4 care homes participated in the CHARM research project, conducting 2 mini-research projects each. This blog shares the experiences of Sanctuary Care’s Hastings Residential Care Home in Malvern, Worcestershire and their first mini-research study.
Hastings is also part of Sanctuary Group and thanks go especially to Home Manager Sue Milward, Deputy Manager Dan Reeves and Senior Care Assistant Sarah Wiggett of Sanctuary Care for their work as part of the Hastings’ Research Working Group.
Stage 1: Find out, plan and prepare
This project actually started life long before the COVID pandemic. When the care home’s research group first started thinking about what topics they would like to focus on they had loads of ideas. Something this home did a little differently though was to involve two residents in the research group very early on and they helped narrow ideas down.
During an early consultation with residents and staff the group talked about ways they could potentially improve communication in the home with both residents and loved ones.
The decision was made to focus the research on communication at Hastings through a project titled: How can we enhance communication between residents, families and staff in our home? An exploration of what’s missing and what could be implemented
A plan was then made on how to explore this topic using questionnaires for staff and visitors, interviews with staff and residents, as well as a creative consultation with residents living with dementia. The home got going very quickly, and lots of work was done to design these research tools and to complete the (successful!) ethics application so the project could go ahead.
Unfortunately, the COVID pandemic happened just as stage 2 was about to start! This meant the project had to be paused. When restarting 9 months later because circumstances had changed, the project needed to be rejigged a little, leading to a revised title of: “How has communication in the home been affected during the time of COVID for family members and residents and what can we learn from our approach?” You can read more about our data collection methods and ethics application in our Project Overview Document.
Stage 2: Act and make things happen
Stage 2 is all about collecting data – doing whatever you have spent stage 1 planning to do! The revision of the project enabled the care home to consider how well they had managed communication during the pandemic and what could be learned for the future. Data was gathered through questionnaires and some mini-interviews.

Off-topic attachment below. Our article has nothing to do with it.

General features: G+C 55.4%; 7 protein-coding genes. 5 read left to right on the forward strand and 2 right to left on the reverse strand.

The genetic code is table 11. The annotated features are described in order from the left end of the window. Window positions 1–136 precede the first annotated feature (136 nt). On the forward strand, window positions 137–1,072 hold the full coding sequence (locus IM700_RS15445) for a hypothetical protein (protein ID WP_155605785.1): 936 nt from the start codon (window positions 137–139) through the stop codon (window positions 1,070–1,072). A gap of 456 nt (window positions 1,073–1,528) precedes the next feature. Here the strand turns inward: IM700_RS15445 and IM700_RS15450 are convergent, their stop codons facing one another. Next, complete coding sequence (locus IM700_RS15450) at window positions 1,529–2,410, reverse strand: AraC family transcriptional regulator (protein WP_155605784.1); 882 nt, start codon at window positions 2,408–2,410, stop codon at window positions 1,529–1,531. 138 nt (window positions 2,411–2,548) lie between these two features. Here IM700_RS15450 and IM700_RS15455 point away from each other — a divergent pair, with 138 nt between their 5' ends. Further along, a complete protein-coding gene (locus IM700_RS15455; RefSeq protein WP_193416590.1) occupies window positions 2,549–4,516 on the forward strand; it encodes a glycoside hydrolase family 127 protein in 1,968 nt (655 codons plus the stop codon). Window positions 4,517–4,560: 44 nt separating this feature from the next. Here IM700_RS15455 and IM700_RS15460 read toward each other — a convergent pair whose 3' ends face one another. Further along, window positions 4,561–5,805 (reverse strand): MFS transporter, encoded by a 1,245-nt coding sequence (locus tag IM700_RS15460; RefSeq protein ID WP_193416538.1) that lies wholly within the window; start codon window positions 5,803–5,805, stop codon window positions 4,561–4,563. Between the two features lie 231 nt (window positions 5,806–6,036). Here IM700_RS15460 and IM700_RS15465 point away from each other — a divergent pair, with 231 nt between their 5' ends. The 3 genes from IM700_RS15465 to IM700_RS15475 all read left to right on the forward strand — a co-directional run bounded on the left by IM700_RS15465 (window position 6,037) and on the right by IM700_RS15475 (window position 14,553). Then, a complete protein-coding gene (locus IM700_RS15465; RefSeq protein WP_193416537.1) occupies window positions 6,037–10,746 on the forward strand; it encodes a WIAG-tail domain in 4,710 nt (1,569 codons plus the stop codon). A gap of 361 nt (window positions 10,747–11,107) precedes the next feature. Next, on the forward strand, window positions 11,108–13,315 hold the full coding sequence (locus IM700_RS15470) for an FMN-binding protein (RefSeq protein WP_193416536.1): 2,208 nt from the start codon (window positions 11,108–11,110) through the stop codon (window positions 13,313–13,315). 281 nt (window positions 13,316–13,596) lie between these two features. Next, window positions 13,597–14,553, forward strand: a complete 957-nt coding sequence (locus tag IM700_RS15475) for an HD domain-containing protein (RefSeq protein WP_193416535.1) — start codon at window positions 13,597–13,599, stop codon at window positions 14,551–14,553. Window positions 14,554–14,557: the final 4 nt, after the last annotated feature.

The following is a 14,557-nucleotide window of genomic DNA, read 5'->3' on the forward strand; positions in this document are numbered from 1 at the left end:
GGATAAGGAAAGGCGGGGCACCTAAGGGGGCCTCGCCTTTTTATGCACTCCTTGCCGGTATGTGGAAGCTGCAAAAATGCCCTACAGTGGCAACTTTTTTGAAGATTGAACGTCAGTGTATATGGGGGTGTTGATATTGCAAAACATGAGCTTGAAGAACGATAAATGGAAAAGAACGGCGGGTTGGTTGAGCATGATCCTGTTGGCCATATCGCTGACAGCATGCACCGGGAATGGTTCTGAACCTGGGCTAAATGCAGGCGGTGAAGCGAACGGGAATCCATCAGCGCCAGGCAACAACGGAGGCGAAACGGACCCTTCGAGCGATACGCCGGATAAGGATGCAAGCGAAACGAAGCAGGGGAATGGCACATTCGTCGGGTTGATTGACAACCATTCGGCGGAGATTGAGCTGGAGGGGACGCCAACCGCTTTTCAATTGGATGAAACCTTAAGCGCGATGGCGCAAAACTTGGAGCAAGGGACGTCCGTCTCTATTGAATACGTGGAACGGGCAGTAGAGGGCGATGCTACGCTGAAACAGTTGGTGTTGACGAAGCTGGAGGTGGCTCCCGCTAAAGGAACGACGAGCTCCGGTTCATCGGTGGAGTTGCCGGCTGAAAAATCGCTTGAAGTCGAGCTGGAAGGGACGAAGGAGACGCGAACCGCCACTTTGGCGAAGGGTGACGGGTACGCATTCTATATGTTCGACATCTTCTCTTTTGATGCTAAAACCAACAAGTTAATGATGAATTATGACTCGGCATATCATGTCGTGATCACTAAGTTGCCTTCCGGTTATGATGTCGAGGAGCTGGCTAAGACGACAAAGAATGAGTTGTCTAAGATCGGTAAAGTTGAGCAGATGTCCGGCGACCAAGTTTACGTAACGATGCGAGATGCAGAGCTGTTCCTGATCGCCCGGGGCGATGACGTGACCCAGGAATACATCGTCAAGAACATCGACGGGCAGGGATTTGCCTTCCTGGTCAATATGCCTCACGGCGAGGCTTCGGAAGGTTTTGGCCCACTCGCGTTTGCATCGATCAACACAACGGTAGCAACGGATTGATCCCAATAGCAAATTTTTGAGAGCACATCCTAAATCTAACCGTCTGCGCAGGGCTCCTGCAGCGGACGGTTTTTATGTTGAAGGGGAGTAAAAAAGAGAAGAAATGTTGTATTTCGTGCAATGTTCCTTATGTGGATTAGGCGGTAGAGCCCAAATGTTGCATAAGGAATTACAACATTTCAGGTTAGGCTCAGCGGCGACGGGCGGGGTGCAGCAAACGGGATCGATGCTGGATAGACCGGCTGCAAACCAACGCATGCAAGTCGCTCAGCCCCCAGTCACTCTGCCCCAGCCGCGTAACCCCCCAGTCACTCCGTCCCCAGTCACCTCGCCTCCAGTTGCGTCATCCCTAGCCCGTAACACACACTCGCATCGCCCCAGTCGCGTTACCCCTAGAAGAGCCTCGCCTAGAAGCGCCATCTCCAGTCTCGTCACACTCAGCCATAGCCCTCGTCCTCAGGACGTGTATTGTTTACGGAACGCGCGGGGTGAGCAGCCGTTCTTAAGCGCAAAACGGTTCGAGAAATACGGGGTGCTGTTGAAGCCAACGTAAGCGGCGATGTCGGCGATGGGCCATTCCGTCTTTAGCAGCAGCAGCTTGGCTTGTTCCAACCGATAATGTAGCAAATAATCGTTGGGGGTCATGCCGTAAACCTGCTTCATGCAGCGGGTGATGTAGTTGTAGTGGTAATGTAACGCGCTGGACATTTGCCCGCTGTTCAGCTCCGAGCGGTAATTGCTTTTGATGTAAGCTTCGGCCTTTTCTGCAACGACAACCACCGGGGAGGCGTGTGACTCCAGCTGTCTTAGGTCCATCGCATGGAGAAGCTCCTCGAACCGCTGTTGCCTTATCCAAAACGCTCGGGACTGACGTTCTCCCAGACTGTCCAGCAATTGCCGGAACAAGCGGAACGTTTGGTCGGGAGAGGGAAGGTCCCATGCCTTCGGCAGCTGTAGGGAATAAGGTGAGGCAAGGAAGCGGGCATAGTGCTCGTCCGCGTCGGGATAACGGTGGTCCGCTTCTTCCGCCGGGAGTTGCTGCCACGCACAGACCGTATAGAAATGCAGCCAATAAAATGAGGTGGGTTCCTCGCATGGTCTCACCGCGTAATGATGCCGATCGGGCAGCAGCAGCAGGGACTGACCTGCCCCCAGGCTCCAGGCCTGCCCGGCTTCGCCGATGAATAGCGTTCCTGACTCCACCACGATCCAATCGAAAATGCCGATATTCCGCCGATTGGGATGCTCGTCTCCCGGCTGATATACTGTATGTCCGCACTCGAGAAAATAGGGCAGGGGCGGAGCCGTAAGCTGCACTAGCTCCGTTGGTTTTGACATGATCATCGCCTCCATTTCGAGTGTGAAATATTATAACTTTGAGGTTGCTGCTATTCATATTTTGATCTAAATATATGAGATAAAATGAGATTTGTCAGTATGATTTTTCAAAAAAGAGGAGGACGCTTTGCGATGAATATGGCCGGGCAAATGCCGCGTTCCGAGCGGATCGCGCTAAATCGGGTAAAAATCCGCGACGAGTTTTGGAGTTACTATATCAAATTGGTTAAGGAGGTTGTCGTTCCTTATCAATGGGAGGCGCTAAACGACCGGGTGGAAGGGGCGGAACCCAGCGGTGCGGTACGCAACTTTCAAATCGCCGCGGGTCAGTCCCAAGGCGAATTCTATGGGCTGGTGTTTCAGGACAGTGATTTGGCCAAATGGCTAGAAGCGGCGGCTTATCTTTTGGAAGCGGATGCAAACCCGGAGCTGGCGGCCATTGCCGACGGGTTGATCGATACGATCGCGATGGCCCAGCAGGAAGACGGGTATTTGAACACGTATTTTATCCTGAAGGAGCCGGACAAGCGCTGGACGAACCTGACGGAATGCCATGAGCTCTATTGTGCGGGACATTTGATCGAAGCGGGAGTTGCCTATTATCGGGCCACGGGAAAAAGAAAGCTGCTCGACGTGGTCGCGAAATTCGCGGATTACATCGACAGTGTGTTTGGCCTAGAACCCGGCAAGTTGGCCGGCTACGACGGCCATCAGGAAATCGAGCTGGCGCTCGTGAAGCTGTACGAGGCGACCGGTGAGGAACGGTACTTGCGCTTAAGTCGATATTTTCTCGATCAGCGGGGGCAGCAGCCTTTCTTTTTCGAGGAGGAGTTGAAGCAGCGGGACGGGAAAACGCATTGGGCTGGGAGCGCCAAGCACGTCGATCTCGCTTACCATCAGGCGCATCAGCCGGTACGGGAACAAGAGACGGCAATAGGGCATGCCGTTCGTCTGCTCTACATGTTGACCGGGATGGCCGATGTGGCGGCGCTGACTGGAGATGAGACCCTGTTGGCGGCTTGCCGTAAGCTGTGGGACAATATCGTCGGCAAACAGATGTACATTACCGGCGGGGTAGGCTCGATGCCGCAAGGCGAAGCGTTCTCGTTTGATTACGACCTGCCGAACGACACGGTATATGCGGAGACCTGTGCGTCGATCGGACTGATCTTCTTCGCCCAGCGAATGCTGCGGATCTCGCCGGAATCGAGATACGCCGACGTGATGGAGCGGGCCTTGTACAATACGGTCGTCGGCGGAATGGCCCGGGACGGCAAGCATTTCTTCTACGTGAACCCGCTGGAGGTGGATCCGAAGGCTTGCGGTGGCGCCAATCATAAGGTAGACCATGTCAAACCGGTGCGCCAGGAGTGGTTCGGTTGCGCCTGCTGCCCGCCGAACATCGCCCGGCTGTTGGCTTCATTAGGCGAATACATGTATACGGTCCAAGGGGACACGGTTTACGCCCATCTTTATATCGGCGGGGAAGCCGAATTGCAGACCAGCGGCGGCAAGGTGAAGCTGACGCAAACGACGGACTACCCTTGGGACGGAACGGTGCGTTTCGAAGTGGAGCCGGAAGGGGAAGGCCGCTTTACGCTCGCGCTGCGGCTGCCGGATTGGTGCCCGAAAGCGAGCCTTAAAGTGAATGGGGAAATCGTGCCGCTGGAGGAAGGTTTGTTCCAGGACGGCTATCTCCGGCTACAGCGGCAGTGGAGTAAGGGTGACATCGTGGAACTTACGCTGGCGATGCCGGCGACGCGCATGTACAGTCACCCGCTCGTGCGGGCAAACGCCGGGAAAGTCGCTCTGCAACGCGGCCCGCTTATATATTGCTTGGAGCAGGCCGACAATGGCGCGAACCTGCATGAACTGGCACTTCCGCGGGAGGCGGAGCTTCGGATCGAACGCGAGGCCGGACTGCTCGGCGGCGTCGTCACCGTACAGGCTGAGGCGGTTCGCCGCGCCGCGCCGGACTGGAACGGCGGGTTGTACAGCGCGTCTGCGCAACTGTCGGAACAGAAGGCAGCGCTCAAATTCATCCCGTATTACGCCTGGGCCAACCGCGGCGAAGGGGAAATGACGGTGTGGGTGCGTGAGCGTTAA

Relatives were given the opportunity to give anonymous feedback via a questionnaire around how they felt communication in the home had been managed during the pandemic, what had worked, what hadn’t worked and any ideas for improvements. Parallel to this, two residents participated in a short informal interview to provide their perspective and members of the management team also participated in an interview.
Stage 3: Study, watch and listen
Once all the data was gathered it was time to find out what it told the care home and what they could learn from it. With the help of the CHARM researchers-in-residence from the Association for Dementia Studies they produced descriptive statistics (numbers) from the questionnaires and summarised the key messages from the interviews under two themes “Thing to continue” and “Things to improve”.
You can read the full report of the findings here:
Stage 4: Reflect, think, discuss and change
Once the care home knew what the key findings from the study were, it was time to decide what that meant! There would be no point in doing research if you just stopped at reporting findings. The care home wrote an action plan as part of their final report. This provided the team with a useful and detailed list of things to focus on moving forward.
They shared these findings with families and visitors, staff and residents by designing a poster that you can see below. A visual way of sharing the key findings from the project. They also held a meeting with senior management to share the findings.
What did the project find?
Overall, the research highlighted that relatives felt that communication had improved since before the COVID pandemic hit in March 2020. This is an excellent achievement given the challenges of the past year and suggests that the new forms of communication methods that have been adopted in the home have really paid off. Full findings are available in the final report.
To finish off their final report, the care home research team summarised what they’d learned through the project that they wished to give to other care homes about communicating during challenging times like the pandemic. This seems like the best place to share them!
Key Pieces of Advice
- Make staff meetings social and fun to relieve stress
- Utilise technology to improve the experience of socially distanced visits, as well as providing virtual contact if they are ever needed again in the future
- Empower staff to communicate little and often with relatives via email, phone etc. It does not all have to be done by management
- Do not underestimate the power of emails to communicate with certain relatives
- Always have a backup plan
- In times of uncertainty, it is vital to be open and honest in communication
- Think outside the box and give ideas a go
- Understand that relatives’ anxiety and criticism is not necessarily from a negative place, it is borne of their worry and love for their resident
Phew! We hope this blog post has given you a taste for the amazing work Hastings and the research team put into this project. A week after this project ended, they started planning for project 2, so watch this space…
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